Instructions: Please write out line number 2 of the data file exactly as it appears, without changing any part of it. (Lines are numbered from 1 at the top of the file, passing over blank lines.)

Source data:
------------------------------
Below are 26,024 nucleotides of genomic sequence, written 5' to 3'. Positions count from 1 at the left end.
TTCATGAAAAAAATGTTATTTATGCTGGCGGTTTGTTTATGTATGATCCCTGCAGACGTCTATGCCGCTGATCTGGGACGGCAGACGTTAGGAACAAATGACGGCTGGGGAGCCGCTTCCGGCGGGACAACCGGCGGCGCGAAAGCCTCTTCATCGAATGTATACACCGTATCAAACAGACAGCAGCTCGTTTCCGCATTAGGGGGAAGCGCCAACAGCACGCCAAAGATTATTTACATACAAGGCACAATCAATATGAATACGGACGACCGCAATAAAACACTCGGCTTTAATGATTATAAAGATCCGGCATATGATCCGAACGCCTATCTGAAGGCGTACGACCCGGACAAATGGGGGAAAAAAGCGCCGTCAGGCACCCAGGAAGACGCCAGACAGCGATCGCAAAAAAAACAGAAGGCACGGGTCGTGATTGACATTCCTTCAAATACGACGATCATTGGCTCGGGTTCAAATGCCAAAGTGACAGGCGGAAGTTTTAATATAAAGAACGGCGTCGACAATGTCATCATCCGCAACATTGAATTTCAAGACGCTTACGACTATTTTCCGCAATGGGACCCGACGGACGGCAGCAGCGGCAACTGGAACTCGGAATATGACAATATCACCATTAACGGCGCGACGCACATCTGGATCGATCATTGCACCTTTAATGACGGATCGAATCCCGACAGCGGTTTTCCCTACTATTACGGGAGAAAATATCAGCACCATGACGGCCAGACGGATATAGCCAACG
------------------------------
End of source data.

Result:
TTCATGAAAAAAATGTTATTTATGCTGGCGGTTTGTTTATGTATGATCCCTGCAGACGTCTATGCCGCTGATCTGGGACGGCAGACGTTAGGAACAAATGACGGCTGGGGAGCCGCTTCCGGCGGGACAACCGGCGGCGCGAAAGCCTCTTCATCGAATGTATACACCGTATCAAACAGACAGCAGCTCGTTTCCGCATTAGGGGGAAGCGCCAACAGCACGCCAAAGATTATTTACATACAAGGCACAATCAATATGAATACGGACGACCGCAATAAAACACTCGGCTTTAATGATTATAAAGATCCGGCATATGATCCGAACGCCTATCTGAAGGCGTACGACCCGGACAAATGGGGGAAAAAAGCGCCGTCAGGCACCCAGGAAGACGCCAGACAGCGATCGCAAAAAAAACAGAAGGCACGGGTCGTGATTGACATTCCTTCAAATACGACGATCATTGGCTCGGGTTCAAATGCCAAAGTGACAGGCGGAAGTTTTAATATAAAGAACGGCGTCGACAATGTCATCATCCGCAACATTGAATTTCAAGACGCTTACGACTATTTTCCGCAATGGGACCCGACGGACGGCAGCAGCGGCAACTGGAACTCGGAATATGACAATATCACCATTAACGGCGCGACGCACATCTGGATCGATCATTGCACCTTTAATGACGGATCGAATCCCGACAGCGGTTTTCCCTACTATTACGGGAGAAAATATCAGCACCATGACGGCCAGACGGATATAGCCAACG